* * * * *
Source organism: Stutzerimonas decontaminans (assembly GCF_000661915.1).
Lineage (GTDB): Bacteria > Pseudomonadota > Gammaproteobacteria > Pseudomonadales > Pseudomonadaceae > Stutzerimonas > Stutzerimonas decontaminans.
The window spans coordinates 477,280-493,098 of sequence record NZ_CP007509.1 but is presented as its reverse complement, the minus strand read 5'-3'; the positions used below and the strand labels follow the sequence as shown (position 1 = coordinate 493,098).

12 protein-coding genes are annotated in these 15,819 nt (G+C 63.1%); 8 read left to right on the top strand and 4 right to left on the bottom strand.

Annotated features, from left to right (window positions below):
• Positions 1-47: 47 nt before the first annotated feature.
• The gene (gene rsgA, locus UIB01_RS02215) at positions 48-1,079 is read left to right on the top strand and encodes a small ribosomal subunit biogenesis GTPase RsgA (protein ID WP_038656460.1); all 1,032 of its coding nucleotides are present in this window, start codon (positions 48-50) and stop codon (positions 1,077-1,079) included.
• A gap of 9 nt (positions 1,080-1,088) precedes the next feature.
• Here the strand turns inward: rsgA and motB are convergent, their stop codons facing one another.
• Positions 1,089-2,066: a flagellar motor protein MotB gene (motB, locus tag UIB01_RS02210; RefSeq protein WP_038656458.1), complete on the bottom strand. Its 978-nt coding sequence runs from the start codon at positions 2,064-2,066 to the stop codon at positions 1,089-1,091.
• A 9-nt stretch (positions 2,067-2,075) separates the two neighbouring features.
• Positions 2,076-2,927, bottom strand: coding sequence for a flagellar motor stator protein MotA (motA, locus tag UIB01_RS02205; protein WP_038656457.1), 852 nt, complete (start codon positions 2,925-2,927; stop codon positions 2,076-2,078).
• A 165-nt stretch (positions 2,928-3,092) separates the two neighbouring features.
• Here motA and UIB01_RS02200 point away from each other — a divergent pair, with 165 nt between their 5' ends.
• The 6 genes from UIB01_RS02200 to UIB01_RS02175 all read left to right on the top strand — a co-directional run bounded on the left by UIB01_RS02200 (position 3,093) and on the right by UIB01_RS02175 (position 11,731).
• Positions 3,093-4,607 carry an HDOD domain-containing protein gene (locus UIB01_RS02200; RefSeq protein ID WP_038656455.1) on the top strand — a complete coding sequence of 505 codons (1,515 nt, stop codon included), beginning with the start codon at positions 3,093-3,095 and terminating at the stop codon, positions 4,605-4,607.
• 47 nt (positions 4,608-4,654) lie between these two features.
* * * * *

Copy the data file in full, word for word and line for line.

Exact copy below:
Source organism: Stutzerimonas decontaminans (assembly GCF_000661915.1).
Lineage (GTDB): Bacteria > Pseudomonadota > Gammaproteobacteria > Pseudomonadales > Pseudomonadaceae > Stutzerimonas > Stutzerimonas decontaminans.
The window spans coordinates 477,280-493,098 of sequence record NZ_CP007509.1 but is presented as its reverse complement, the minus strand read 5'-3'; the positions used below and the strand labels follow the sequence as shown (position 1 = coordinate 493,098).

12 protein-coding genes are annotated in these 15,819 nt (G+C 63.1%); 8 read left to right on the top strand and 4 right to left on the bottom strand.

Annotated features, from left to right (window positions below):
• Positions 1-47: 47 nt before the first annotated feature.
• The gene (gene rsgA, locus UIB01_RS02215) at positions 48-1,079 is read left to right on the top strand and encodes a small ribosomal subunit biogenesis GTPase RsgA (protein ID WP_038656460.1); all 1,032 of its coding nucleotides are present in this window, start codon (positions 48-50) and stop codon (positions 1,077-1,079) included.
• A gap of 9 nt (positions 1,080-1,088) precedes the next feature.
• Here the strand turns inward: rsgA and motB are convergent, their stop codons facing one another.
• Positions 1,089-2,066: a flagellar motor protein MotB gene (motB, locus tag UIB01_RS02210; RefSeq protein WP_038656458.1), complete on the bottom strand. Its 978-nt coding sequence runs from the start codon at positions 2,064-2,066 to the stop codon at positions 1,089-1,091.
• A 9-nt stretch (positions 2,067-2,075) separates the two neighbouring features.
• Positions 2,076-2,927, bottom strand: coding sequence for a flagellar motor stator protein MotA (motA, locus tag UIB01_RS02205; protein WP_038656457.1), 852 nt, complete (start codon positions 2,925-2,927; stop codon positions 2,076-2,078).
• A 165-nt stretch (positions 2,928-3,092) separates the two neighbouring features.
• Here motA and UIB01_RS02200 point away from each other — a divergent pair, with 165 nt between their 5' ends.
• The 6 genes from UIB01_RS02200 to UIB01_RS02175 all read left to right on the top strand — a co-directional run bounded on the left by UIB01_RS02200 (position 3,093) and on the right by UIB01_RS02175 (position 11,731).
• Positions 3,093-4,607 carry an HDOD domain-containing protein gene (locus UIB01_RS02200; RefSeq protein ID WP_038656455.1) on the top strand — a complete coding sequence of 505 codons (1,515 nt, stop codon included), beginning with the start codon at positions 3,093-3,095 and terminating at the stop codon, positions 4,605-4,607.
• 47 nt (positions 4,608-4,654) lie between these two features.